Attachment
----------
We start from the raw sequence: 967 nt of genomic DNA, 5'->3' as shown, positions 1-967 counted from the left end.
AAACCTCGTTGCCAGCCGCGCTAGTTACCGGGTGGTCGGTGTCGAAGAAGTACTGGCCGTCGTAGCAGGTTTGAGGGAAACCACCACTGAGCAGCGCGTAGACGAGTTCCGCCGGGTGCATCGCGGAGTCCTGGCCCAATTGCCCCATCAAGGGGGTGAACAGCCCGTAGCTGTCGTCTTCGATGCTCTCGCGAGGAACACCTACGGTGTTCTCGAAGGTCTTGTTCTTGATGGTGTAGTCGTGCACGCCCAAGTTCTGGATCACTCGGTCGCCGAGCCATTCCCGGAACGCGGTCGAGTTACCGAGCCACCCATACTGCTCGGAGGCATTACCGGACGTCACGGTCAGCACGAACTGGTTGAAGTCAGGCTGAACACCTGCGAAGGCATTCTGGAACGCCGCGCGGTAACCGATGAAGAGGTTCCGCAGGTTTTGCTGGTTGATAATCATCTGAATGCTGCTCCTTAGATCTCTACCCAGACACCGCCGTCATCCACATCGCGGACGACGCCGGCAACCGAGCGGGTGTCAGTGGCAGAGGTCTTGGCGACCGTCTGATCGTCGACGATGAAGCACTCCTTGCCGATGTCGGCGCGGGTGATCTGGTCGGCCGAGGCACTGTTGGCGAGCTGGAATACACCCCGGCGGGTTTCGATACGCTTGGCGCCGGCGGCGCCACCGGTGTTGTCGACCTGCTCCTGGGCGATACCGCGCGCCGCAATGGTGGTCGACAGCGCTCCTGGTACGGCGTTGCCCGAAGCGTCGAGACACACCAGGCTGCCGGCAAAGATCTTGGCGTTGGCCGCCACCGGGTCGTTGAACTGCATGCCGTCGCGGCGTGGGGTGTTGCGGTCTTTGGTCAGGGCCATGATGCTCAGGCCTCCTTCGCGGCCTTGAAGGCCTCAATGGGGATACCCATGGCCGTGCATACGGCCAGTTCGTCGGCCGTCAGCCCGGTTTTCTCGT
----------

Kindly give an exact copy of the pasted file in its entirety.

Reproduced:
We start from the raw sequence: 967 nt of genomic DNA, 5'->3' as shown, positions 1-967 counted from the left end.
AAACCTCGTTGCCAGCCGCGCTAGTTACCGGGTGGTCGGTGTCGAAGAAGTACTGGCCGTCGTAGCAGGTTTGAGGGAAACCACCACTGAGCAGCGCGTAGACGAGTTCCGCCGGGTGCATCGCGGAGTCCTGGCCCAATTGCCCCATCAAGGGGGTGAACAGCCCGTAGCTGTCGTCTTCGATGCTCTCGCGAGGAACACCTACGGTGTTCTCGAAGGTCTTGTTCTTGATGGTGTAGTCGTGCACGCCCAAGTTCTGGATCACTCGGTCGCCGAGCCATTCCCGGAACGCGGTCGAGTTACCGAGCCACCCATACTGCTCGGAGGCATTACCGGACGTCACGGTCAGCACGAACTGGTTGAAGTCAGGCTGAACACCTGCGAAGGCATTCTGGAACGCCGCGCGGTAACCGATGAAGAGGTTCCGCAGGTTTTGCTGGTTGATAATCATCTGAATGCTGCTCCTTAGATCTCTACCCAGACACCGCCGTCATCCACATCGCGGACGACGCCGGCAACCGAGCGGGTGTCAGTGGCAGAGGTCTTGGCGACCGTCTGATCGTCGACGATGAAGCACTCCTTGCCGATGTCGGCGCGGGTGATCTGGTCGGCCGAGGCACTGTTGGCGAGCTGGAATACACCCCGGCGGGTTTCGATACGCTTGGCGCCGGCGGCGCCACCGGTGTTGTCGACCTGCTCCTGGGCGATACCGCGCGCCGCAATGGTGGTCGACAGCGCTCCTGGTACGGCGTTGCCCGAAGCGTCGAGACACACCAGGCTGCCGGCAAAGATCTTGGCGTTGGCCGCCACCGGGTCGTTGAACTGCATGCCGTCGCGGCGTGGGGTGTTGCGGTCTTTGGTCAGGGCCATGATGCTCAGGCCTCCTTCGCGGCCTTGAAGGCCTCAATGGGGATACCCATGGCCGTGCATACGGCCAGTTCGTCGGCCGTCAGCCCGGTTTTCTCGT